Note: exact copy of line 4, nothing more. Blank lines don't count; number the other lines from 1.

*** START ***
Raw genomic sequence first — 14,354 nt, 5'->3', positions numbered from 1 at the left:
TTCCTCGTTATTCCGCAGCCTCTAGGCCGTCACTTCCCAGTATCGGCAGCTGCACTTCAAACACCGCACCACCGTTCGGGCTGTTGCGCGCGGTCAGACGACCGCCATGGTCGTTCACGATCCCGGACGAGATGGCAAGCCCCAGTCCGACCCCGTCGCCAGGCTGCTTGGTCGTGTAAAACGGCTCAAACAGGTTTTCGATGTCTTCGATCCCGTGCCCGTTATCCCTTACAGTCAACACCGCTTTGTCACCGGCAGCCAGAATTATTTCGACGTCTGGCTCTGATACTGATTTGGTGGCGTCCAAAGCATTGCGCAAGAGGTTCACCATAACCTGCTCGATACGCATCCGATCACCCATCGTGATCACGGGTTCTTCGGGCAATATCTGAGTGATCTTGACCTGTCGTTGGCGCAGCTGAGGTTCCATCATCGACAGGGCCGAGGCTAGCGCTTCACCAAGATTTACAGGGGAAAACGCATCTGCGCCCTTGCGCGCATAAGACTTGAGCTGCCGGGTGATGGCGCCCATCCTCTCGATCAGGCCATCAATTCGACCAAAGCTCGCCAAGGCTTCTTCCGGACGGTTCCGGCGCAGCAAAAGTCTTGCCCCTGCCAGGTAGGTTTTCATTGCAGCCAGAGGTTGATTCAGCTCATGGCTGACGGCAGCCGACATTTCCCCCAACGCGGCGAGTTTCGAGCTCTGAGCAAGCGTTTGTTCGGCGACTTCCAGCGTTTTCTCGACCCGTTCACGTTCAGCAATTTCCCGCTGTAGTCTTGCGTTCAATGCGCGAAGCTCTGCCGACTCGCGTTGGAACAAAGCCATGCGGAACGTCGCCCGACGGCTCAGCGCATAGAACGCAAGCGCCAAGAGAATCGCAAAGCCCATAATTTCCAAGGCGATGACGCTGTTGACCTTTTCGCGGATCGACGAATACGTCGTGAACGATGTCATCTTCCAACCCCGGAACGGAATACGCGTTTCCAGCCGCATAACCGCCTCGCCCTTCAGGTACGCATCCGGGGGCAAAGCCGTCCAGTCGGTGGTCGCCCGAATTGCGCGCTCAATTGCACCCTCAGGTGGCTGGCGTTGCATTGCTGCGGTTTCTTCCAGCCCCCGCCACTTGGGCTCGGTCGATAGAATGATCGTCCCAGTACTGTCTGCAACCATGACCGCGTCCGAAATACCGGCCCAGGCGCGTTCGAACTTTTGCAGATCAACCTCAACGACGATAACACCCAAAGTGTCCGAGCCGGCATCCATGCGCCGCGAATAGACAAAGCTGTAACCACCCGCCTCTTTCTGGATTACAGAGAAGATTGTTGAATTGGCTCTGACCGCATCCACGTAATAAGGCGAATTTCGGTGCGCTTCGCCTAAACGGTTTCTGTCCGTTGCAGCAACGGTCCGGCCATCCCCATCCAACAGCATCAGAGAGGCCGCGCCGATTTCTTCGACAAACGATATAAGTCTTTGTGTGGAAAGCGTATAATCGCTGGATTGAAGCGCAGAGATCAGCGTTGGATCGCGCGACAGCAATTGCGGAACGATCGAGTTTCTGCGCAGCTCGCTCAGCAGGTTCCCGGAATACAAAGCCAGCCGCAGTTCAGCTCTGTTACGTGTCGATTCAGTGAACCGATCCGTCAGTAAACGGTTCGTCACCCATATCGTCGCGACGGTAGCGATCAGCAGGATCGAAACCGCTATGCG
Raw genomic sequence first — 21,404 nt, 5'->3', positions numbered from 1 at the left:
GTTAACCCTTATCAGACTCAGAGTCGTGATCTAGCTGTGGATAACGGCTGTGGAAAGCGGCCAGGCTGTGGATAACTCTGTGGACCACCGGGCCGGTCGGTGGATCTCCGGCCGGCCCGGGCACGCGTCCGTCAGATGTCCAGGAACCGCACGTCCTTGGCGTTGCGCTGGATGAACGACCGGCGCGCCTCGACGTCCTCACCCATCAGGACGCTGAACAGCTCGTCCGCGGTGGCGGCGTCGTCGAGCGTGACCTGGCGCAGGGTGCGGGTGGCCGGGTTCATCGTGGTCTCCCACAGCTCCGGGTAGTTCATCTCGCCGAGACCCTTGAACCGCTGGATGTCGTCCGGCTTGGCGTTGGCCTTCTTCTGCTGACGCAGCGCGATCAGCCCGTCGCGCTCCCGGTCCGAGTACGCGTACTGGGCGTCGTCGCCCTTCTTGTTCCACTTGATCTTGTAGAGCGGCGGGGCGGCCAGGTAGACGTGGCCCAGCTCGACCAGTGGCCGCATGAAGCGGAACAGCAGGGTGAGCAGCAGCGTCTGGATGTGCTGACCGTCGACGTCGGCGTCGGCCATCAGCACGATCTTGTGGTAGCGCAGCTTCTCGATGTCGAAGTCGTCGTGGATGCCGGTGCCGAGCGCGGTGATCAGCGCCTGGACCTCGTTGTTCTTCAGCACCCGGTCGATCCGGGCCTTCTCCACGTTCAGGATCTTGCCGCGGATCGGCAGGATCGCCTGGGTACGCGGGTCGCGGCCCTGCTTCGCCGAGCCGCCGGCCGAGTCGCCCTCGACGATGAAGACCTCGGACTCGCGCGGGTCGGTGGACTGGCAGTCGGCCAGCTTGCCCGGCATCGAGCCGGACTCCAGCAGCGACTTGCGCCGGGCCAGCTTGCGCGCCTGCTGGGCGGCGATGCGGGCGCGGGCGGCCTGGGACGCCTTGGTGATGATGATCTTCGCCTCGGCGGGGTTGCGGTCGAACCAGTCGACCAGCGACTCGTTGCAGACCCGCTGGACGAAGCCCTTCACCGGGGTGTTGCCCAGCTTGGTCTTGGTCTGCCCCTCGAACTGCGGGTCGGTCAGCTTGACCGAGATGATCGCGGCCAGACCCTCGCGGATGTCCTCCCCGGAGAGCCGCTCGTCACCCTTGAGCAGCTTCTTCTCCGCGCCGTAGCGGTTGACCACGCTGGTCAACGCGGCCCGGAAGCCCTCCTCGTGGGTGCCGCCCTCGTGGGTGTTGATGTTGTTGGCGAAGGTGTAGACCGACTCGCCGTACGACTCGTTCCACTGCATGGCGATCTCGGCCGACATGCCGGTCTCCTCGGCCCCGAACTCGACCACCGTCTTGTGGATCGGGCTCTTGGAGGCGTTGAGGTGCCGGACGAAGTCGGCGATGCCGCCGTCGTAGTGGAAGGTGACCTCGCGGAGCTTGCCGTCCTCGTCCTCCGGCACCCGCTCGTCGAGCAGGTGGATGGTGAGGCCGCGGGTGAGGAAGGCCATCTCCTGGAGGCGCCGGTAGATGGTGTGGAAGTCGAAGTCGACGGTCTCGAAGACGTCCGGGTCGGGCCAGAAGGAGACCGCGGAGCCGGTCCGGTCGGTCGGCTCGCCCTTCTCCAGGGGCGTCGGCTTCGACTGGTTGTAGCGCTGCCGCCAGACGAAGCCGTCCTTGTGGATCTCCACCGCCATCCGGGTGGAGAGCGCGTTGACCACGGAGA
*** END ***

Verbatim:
GTTAACCCTTATCAGACTCAGAGTCGTGATCTAGCTGTGGATAACGGCTGTGGAAAGCGGCCAGGCTGTGGATAACTCTGTGGACCACCGGGCCGGTCGGTGGATCTCCGGCCGGCCCGGGCACGCGTCCGTCAGATGTCCAGGAACCGCACGTCCTTGGCGTTGCGCTGGATGAACGACCGGCGCGCCTCGACGTCCTCACCCATCAGGACGCTGAACAGCTCGTCCGCGGTGGCGGCGTCGTCGAGCGTGACCTGGCGCAGGGTGCGGGTGGCCGGGTTCATCGTGGTCTCCCACAGCTCCGGGTAGTTCATCTCGCCGAGACCCTTGAACCGCTGGATGTCGTCCGGCTTGGCGTTGGCCTTCTTCTGCTGACGCAGCGCGATCAGCCCGTCGCGCTCCCGGTCCGAGTACGCGTACTGGGCGTCGTCGCCCTTCTTGTTCCACTTGATCTTGTAGAGCGGCGGGGCGGCCAGGTAGACGTGGCCCAGCTCGACCAGTGGCCGCATGAAGCGGAACAGCAGGGTGAGCAGCAGCGTCTGGATGTGCTGACCGTCGACGTCGGCGTCGGCCATCAGCACGATCTTGTGGTAGCGCAGCTTCTCGATGTCGAAGTCGTCGTGGATGCCGGTGCCGAGCGCGGTGATCAGCGCCTGGACCTCGTTGTTCTTCAGCACCCGGTCGATCCGGGCCTTCTCCACGTTCAGGATCTTGCCGCGGATCGGCAGGATCGCCTGGGTACGCGGGTCGCGGCCCTGCTTCGCCGAGCCGCCGGCCGAGTCGCCCTCGACGATGAAGACCTCGGACTCGCGCGGGTCGGTGGACTGGCAGTCGGCCAGCTTGCCCGGCATCGAGCCGGACTCCAGCAGCGACTTGCGCCGGGCCAGCTTGCGCGCCTGCTGGGCGGCGATGCGGGCGCGGGCGGCCTGGGACGCCTTGGTGATGATGATCTTCGCCTCGGCGGGGTTGCGGTCGAACCAGTCGACCAGCGACTCGTTGCAGACCCGCTGGACGAAGCCCTTCACCGGGGTGTTGCCCAGCTTGGTCTTGGTCTGCCCCTCGAACTGCGGGTCGGTCAGCTTGACCGAGATGATCGCGGCCAGACCCTCGCGGATGTCCTCCCCGGAGAGCCGCTCGTCACCCTTGAGCAGCTTCTTCTCCGCGCCGTAGCGGTTGACCACGCTGGTCAACGCGGCCCGGAAGCCCTCCTCGTGGGTGCCGCCCTCGTGGGTGTTGATGTTGTTGGCGAAGGTGTAGACCGACTCGCCGTACGACTCGTTCCACTGCATGGCGATCTCGGCCGACATGCCGGTCTCCTCGGCCCCGAACTCGACCACCGTCTTGTGGATCGGGCTCTTGGAGGCGTTGAGGTGCCGGACGAAGTCGGCGATGCCGCCGTCGTAGTGGAAGGTGACCTCGCGGAGCTTGCCGTCCTCGTCCTCCGGCACCCGCTCGTCGAGCAGGTGGATGGTGAGGCCGCGGGTGAGGAAGGCCATCTCCTGGAGGCGCCGGTAGATGGTGTGGAAGTCGAAGTCGACGGTCTCGAAGACGTCCGGGTCGGGCCAGAAGGAGACCGCGGAGCCGGTCCGGTCGGTCGGCTCGCCCTTCTCCAGGGGCGTCGGCTTCGACTGGTTGTAGCGCTGCCGCCAGACGAAGCCGTCCTTGTGGATCTCCACCGCCATCCGGGTGGAGAGCGCGTTGACCACGGAGA